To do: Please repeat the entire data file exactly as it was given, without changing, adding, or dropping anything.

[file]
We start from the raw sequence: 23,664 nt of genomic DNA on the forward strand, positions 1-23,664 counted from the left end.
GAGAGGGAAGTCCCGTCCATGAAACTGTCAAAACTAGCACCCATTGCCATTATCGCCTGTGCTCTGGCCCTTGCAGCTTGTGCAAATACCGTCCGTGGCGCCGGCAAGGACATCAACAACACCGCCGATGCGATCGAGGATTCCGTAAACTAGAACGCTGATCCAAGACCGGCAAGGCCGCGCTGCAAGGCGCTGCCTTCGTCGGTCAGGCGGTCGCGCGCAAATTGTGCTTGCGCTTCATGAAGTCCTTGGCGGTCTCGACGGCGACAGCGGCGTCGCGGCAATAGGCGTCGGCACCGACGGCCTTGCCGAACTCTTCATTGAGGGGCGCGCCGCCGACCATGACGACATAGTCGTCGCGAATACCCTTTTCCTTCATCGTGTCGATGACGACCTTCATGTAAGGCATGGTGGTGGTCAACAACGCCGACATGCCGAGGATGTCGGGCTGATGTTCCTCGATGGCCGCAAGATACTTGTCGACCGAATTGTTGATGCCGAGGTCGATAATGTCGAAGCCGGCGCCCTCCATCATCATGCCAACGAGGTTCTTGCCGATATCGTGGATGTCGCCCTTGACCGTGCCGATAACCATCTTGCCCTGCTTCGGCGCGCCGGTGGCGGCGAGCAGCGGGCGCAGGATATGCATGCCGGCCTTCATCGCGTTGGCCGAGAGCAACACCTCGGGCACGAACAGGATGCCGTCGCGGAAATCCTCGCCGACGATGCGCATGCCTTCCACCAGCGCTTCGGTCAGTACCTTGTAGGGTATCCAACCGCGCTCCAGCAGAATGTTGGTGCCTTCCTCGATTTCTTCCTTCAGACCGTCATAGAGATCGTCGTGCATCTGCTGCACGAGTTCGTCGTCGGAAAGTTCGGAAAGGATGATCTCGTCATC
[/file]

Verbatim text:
We start from the raw sequence: 23,664 nt of genomic DNA on the forward strand, positions 1-23,664 counted from the left end.
GAGAGGGAAGTCCCGTCCATGAAACTGTCAAAACTAGCACCCATTGCCATTATCGCCTGTGCTCTGGCCCTTGCAGCTTGTGCAAATACCGTCCGTGGCGCCGGCAAGGACATCAACAACACCGCCGATGCGATCGAGGATTCCGTAAACTAGAACGCTGATCCAAGACCGGCAAGGCCGCGCTGCAAGGCGCTGCCTTCGTCGGTCAGGCGGTCGCGCGCAAATTGTGCTTGCGCTTCATGAAGTCCTTGGCGGTCTCGACGGCGACAGCGGCGTCGCGGCAATAGGCGTCGGCACCGACGGCCTTGCCGAACTCTTCATTGAGGGGCGCGCCGCCGACCATGACGACATAGTCGTCGCGAATACCCTTTTCCTTCATCGTGTCGATGACGACCTTCATGTAAGGCATGGTGGTGGTCAACAACGCCGACATGCCGAGGATGTCGGGCTGATGTTCCTCGATGGCCGCAAGATACTTGTCGACCGAATTGTTGATGCCGAGGTCGATAATGTCGAAGCCGGCGCCCTCCATCATCATGCCAACGAGGTTCTTGCCGATATCGTGGATGTCGCCCTTGACCGTGCCGATAACCATCTTGCCCTGCTTCGGCGCGCCGGTGGCGGCGAGCAGCGGGCGCAGGATATGCATGCCGGCCTTCATCGCGTTGGCCGAGAGCAACACCTCGGGCACGAACAGGATGCCGTCGCGGAAATCCTCGCCGACGATGCGCATGCCTTCCACCAGCGCTTCGGTCAGTACCTTGTAGGGTATCCAACCGCGCTCCAGCAGAATGTTGGTGCCTTCCTCGATTTCTTCCTTCAGACCGTCATAGAGATCGTCGTGCATCTGCTGCACGAGTTCGTCGTCGGAAAGTTCGGAAAGGATGATCTCGTCATC